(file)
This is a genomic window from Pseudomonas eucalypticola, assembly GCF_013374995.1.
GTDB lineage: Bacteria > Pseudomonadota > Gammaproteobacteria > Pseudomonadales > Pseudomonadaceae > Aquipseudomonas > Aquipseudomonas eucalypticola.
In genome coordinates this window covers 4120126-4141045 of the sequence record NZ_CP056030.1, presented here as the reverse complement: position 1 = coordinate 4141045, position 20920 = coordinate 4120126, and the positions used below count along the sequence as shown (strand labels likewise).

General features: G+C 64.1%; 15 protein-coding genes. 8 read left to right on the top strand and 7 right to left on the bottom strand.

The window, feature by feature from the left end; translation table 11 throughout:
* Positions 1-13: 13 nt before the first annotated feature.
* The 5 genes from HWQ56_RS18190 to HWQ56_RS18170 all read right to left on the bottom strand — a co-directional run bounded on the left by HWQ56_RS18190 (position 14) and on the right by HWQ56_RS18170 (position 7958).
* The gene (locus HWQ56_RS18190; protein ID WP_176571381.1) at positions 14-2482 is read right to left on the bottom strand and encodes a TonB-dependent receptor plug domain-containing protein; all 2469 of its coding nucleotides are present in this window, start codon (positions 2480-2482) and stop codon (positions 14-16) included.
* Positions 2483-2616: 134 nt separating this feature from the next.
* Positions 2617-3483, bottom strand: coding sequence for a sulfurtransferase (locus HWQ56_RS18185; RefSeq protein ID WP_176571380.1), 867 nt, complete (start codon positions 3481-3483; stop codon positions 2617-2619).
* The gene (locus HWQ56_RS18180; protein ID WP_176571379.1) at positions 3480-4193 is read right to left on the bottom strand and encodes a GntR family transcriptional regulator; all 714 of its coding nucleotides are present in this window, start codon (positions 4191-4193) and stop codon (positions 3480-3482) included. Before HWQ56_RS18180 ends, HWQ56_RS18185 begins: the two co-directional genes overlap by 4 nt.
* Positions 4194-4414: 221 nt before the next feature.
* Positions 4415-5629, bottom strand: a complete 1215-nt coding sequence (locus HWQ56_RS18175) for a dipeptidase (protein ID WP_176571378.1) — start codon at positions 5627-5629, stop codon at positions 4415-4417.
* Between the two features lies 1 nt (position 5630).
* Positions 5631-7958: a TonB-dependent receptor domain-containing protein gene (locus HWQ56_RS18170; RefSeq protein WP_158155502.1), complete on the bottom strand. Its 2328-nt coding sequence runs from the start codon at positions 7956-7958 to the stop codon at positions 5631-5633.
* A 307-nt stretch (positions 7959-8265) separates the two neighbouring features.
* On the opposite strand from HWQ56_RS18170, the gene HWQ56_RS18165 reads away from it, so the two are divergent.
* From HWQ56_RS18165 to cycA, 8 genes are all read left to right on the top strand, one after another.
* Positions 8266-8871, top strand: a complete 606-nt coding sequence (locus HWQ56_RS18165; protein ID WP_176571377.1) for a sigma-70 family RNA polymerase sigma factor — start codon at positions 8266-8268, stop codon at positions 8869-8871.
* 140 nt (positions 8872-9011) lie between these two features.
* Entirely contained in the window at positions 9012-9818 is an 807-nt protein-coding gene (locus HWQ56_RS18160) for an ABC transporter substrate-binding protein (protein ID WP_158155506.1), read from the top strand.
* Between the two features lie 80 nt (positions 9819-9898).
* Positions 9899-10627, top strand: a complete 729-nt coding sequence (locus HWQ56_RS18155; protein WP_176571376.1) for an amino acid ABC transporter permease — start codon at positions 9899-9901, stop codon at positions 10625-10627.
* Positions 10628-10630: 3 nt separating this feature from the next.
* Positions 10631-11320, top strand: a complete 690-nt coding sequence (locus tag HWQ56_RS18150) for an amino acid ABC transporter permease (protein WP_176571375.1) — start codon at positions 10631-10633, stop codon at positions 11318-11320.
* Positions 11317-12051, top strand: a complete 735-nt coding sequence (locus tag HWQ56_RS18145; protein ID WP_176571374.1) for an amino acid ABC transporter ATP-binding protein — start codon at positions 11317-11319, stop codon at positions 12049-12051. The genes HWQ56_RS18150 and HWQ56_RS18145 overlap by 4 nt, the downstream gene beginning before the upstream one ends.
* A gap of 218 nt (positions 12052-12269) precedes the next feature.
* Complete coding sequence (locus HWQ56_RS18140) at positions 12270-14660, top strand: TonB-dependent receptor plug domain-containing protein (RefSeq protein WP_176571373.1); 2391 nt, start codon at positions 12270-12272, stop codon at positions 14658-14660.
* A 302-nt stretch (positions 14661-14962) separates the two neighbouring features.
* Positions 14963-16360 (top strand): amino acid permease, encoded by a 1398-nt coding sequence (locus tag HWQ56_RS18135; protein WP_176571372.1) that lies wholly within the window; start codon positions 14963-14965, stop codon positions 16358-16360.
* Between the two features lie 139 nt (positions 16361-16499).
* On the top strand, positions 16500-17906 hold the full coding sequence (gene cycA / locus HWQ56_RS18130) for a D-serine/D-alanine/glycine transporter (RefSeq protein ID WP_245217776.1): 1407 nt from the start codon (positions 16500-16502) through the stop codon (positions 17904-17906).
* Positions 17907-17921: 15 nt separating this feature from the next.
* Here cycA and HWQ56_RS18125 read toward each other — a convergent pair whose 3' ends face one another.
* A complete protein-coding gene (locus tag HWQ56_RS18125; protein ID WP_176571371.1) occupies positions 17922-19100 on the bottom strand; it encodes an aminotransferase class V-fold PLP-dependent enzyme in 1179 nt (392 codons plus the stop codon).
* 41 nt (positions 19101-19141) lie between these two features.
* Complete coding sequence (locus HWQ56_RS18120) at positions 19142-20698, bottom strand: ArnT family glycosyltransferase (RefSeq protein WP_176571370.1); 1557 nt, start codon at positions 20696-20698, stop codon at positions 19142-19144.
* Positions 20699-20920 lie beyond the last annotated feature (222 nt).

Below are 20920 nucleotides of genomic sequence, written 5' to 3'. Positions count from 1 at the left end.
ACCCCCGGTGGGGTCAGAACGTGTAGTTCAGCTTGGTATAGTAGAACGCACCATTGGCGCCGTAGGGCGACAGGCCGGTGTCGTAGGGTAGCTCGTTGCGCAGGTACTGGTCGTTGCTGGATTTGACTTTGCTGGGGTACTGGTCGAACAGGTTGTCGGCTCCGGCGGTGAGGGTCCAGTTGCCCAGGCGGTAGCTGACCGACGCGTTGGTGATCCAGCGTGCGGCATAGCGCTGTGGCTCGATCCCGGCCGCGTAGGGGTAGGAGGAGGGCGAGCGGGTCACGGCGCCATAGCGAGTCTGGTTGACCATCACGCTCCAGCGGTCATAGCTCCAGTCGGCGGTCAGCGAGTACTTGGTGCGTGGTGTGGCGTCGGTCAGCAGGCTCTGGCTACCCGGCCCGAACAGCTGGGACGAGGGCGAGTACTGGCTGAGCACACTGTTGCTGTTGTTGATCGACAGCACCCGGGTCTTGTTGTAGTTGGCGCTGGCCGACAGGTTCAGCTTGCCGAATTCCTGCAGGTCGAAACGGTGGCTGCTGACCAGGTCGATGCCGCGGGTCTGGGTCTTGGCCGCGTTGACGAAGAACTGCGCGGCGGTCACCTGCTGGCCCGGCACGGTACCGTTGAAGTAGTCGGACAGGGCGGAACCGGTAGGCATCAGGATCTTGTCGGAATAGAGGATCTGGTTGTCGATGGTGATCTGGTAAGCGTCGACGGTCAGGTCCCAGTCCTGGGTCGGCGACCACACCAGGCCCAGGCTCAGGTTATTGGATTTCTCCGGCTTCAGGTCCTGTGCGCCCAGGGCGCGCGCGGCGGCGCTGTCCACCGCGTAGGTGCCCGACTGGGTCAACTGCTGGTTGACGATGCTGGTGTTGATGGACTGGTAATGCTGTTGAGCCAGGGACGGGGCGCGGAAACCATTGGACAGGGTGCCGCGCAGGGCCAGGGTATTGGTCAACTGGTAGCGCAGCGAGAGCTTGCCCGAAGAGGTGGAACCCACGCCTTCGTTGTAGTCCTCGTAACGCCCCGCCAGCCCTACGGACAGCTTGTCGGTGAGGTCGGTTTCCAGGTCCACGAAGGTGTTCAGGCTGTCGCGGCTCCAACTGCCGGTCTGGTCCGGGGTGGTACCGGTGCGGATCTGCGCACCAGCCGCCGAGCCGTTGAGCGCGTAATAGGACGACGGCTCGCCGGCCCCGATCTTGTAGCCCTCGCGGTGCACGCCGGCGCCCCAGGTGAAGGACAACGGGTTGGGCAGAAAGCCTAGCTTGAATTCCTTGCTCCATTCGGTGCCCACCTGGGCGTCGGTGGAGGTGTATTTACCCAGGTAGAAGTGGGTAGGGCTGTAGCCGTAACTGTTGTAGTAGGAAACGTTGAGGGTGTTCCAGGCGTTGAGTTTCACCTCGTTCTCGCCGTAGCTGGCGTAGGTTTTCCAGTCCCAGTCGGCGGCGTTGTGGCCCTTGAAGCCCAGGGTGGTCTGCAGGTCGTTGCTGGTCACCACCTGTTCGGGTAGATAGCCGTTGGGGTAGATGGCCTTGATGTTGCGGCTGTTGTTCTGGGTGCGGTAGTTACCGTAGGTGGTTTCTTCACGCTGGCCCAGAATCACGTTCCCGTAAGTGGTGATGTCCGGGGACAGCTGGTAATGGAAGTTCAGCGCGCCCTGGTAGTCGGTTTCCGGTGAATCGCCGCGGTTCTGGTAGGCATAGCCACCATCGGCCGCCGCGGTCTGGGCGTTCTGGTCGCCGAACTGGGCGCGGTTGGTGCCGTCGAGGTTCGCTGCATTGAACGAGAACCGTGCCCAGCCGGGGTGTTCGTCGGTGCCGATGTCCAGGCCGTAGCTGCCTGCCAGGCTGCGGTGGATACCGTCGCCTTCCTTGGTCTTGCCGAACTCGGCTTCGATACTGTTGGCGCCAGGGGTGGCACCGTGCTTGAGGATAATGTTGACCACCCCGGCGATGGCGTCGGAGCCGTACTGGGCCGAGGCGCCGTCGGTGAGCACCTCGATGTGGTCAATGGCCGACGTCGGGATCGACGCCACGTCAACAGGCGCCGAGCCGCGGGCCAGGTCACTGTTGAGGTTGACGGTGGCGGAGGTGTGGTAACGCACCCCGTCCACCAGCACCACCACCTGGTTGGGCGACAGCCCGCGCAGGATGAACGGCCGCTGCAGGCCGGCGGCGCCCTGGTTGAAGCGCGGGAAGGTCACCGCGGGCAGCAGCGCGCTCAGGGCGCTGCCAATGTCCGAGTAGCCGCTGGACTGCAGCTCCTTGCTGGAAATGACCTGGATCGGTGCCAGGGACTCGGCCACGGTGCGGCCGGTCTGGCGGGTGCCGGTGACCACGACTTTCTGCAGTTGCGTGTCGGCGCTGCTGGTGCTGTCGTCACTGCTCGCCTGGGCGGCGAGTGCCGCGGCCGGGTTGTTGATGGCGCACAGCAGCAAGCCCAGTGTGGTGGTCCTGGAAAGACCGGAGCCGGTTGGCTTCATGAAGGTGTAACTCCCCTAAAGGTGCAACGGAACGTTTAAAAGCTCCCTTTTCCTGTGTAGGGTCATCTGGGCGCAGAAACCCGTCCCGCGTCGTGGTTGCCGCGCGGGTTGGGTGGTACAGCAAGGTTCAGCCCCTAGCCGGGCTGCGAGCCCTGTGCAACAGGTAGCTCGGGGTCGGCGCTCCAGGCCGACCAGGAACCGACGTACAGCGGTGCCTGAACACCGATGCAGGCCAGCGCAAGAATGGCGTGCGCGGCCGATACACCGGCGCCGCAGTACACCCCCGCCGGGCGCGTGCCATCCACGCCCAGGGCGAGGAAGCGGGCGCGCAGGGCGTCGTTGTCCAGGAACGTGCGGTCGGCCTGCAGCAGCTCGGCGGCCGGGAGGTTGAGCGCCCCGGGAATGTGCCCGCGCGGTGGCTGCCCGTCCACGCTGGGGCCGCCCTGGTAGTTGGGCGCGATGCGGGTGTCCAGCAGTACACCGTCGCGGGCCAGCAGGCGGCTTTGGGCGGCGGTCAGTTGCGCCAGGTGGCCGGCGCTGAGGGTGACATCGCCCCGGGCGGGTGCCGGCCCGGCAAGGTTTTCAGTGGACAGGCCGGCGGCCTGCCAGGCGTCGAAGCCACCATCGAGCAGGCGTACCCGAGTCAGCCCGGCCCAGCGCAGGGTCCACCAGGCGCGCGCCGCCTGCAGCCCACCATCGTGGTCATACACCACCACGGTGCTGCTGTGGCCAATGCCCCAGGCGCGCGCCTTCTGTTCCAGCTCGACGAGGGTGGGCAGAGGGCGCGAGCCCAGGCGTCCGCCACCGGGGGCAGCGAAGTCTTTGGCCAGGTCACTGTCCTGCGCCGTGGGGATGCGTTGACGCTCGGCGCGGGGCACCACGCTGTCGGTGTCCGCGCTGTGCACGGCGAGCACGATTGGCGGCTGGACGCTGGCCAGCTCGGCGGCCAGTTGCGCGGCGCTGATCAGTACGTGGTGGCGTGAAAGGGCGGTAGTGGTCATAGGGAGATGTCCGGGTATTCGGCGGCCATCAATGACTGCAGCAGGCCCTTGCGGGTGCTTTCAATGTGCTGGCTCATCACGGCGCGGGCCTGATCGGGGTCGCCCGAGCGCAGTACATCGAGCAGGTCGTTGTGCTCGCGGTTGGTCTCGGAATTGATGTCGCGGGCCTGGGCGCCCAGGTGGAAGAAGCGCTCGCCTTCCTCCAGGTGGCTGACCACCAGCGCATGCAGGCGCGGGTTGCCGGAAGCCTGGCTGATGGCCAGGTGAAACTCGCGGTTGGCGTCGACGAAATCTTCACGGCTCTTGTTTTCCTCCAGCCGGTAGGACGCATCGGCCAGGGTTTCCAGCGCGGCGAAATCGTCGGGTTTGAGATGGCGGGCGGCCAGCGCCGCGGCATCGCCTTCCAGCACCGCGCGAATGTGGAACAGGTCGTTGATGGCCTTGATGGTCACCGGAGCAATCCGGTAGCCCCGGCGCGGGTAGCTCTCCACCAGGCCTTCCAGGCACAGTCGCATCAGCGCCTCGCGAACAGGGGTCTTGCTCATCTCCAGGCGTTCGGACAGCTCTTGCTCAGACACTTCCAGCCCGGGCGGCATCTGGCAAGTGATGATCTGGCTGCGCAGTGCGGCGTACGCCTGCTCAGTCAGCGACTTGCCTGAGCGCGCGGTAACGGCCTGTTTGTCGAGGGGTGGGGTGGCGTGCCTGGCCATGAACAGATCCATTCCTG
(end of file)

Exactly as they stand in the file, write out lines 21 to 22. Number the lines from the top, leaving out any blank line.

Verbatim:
* Entirely contained in the window at positions 9012-9818 is an 807-nt protein-coding gene (locus HWQ56_RS18160) for an ABC transporter substrate-binding protein (protein ID WP_158155506.1), read from the top strand.
* Between the two features lie 80 nt (positions 9819-9898).